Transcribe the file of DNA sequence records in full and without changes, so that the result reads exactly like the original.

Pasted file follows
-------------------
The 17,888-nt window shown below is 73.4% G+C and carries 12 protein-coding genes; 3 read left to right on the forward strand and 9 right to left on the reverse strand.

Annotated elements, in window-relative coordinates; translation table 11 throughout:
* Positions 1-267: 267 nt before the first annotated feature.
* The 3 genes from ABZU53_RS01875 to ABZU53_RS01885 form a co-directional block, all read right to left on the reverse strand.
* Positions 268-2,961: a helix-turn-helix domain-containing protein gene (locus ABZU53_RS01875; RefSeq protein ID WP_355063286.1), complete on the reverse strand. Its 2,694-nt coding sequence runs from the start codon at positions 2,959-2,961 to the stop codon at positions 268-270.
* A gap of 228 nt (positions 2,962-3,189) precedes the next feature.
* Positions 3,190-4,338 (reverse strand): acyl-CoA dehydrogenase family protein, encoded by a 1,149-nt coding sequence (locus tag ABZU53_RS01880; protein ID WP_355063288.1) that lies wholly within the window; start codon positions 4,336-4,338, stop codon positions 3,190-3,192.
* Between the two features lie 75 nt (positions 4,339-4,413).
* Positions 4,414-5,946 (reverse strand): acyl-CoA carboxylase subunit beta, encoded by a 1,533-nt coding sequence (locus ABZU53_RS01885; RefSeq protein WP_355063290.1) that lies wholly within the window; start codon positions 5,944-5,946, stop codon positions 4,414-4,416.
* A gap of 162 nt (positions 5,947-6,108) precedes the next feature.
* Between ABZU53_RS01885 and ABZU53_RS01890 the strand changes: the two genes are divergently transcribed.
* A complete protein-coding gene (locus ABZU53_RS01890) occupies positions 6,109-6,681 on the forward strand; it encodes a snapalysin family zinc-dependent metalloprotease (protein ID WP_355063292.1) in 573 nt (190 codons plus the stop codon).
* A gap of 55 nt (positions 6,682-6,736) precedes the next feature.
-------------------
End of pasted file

The 17,888-nt window shown below is 73.4% G+C and carries 12 protein-coding genes; 3 read left to right on the forward strand and 9 right to left on the reverse strand.

Annotated elements, in window-relative coordinates; translation table 11 throughout:
* Positions 1-267: 267 nt before the first annotated feature.
* The 3 genes from ABZU53_RS01875 to ABZU53_RS01885 form a co-directional block, all read right to left on the reverse strand.
* Positions 268-2,961: a helix-turn-helix domain-containing protein gene (locus ABZU53_RS01875; RefSeq protein ID WP_355063286.1), complete on the reverse strand. Its 2,694-nt coding sequence runs from the start codon at positions 2,959-2,961 to the stop codon at positions 268-270.
* A gap of 228 nt (positions 2,962-3,189) precedes the next feature.
* Positions 3,190-4,338 (reverse strand): acyl-CoA dehydrogenase family protein, encoded by a 1,149-nt coding sequence (locus tag ABZU53_RS01880; protein ID WP_355063288.1) that lies wholly within the window; start codon positions 4,336-4,338, stop codon positions 3,190-3,192.
* Between the two features lie 75 nt (positions 4,339-4,413).
* Positions 4,414-5,946 (reverse strand): acyl-CoA carboxylase subunit beta, encoded by a 1,533-nt coding sequence (locus ABZU53_RS01885; RefSeq protein WP_355063290.1) that lies wholly within the window; start codon positions 5,944-5,946, stop codon positions 4,414-4,416.
* A gap of 162 nt (positions 5,947-6,108) precedes the next feature.
* Between ABZU53_RS01885 and ABZU53_RS01890 the strand changes: the two genes are divergently transcribed.
* A complete protein-coding gene (locus ABZU53_RS01890) occupies positions 6,109-6,681 on the forward strand; it encodes a snapalysin family zinc-dependent metalloprotease (protein ID WP_355063292.1) in 573 nt (190 codons plus the stop codon).
* A gap of 55 nt (positions 6,682-6,736) precedes the next feature.